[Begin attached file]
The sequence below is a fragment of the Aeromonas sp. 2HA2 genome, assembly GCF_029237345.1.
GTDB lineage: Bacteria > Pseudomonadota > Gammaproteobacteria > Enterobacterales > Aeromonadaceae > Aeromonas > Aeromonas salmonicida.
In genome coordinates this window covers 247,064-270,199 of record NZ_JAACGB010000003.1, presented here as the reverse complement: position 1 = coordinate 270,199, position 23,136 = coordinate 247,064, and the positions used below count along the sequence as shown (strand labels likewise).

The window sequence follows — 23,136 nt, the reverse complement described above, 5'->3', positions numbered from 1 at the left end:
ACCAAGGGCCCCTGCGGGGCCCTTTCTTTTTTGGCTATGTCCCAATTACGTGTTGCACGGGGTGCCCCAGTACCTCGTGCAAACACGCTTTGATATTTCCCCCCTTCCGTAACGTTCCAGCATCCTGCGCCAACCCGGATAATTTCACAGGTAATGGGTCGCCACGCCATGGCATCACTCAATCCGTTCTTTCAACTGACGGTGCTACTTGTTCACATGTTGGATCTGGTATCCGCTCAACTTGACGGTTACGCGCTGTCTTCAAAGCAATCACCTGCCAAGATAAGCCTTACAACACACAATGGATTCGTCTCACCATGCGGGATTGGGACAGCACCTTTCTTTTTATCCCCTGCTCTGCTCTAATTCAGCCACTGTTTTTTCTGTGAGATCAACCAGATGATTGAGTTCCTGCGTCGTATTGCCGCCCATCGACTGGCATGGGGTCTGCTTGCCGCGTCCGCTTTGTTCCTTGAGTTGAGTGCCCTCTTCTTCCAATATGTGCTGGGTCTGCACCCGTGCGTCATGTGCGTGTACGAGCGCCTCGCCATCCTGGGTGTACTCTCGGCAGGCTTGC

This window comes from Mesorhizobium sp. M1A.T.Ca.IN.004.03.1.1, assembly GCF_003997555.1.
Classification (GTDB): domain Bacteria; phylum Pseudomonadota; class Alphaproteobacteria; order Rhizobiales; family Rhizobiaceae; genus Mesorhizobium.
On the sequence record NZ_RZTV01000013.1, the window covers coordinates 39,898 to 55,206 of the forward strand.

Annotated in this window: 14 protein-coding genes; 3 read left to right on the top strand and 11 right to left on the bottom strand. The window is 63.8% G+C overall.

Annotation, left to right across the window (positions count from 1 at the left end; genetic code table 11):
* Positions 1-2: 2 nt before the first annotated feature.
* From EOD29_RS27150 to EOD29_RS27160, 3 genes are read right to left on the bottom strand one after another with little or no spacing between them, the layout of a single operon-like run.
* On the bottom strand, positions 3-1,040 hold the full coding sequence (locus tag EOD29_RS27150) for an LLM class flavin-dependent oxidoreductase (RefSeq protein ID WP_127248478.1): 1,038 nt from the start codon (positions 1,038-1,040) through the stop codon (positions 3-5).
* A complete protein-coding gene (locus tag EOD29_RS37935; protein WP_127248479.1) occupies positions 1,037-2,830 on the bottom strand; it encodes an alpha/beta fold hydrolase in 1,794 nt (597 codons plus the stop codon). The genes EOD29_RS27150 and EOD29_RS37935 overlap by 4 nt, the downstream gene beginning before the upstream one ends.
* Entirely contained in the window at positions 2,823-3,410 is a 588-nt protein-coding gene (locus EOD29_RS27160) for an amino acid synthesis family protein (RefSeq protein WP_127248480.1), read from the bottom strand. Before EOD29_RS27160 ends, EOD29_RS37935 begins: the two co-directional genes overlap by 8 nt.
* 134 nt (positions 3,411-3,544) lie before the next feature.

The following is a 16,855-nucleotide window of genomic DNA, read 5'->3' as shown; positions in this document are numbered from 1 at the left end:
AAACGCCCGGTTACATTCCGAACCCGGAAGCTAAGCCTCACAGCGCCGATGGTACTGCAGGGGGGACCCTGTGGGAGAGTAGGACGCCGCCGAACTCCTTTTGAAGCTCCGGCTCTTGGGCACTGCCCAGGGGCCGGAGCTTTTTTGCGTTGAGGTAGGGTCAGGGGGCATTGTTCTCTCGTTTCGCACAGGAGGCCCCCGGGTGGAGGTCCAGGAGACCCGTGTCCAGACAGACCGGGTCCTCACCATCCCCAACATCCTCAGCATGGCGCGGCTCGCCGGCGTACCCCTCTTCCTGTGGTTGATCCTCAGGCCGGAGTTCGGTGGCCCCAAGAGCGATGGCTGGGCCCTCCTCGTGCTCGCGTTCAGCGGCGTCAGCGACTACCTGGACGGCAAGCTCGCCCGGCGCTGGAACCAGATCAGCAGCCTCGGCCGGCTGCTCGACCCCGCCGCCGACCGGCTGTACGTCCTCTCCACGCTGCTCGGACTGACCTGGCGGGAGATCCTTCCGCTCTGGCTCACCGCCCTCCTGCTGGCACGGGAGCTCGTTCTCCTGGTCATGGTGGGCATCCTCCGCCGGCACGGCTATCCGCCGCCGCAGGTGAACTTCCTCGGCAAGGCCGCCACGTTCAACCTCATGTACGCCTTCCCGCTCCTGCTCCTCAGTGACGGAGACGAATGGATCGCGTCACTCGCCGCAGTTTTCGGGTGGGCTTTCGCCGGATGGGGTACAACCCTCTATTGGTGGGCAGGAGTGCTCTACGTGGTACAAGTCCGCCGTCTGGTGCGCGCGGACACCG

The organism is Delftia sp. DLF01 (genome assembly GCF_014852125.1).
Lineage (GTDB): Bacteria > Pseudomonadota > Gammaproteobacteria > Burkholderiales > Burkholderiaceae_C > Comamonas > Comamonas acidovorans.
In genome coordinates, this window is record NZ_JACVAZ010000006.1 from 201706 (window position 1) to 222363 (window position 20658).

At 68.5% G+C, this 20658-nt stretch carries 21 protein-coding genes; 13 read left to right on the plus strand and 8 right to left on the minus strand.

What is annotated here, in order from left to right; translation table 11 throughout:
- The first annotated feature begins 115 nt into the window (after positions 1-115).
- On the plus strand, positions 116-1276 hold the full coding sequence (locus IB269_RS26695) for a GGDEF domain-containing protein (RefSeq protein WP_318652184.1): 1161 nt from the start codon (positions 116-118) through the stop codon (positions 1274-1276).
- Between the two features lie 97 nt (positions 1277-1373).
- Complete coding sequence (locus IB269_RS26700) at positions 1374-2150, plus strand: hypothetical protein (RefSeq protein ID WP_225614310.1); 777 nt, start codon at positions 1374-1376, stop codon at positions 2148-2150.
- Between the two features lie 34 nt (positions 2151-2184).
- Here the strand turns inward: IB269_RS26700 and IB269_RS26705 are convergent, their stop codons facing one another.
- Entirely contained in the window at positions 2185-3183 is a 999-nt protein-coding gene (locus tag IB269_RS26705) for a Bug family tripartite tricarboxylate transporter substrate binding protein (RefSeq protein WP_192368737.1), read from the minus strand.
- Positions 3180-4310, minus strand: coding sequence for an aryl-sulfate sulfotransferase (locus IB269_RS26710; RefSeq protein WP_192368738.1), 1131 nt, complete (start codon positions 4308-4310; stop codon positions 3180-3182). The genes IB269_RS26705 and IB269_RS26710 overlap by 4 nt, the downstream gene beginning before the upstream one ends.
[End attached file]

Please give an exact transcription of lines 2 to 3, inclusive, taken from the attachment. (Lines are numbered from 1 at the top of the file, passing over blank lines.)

GTDB lineage: Bacteria > Pseudomonadota > Gammaproteobacteria > Enterobacterales > Aeromonadaceae > Aeromonas > Aeromonas salmonicida.
In genome coordinates this window covers 247,064-270,199 of record NZ_JAACGB010000003.1, presented here as the reverse complement: position 1 = coordinate 270,199, position 23,136 = coordinate 247,064, and the positions used below count along the sequence as shown (strand labels likewise).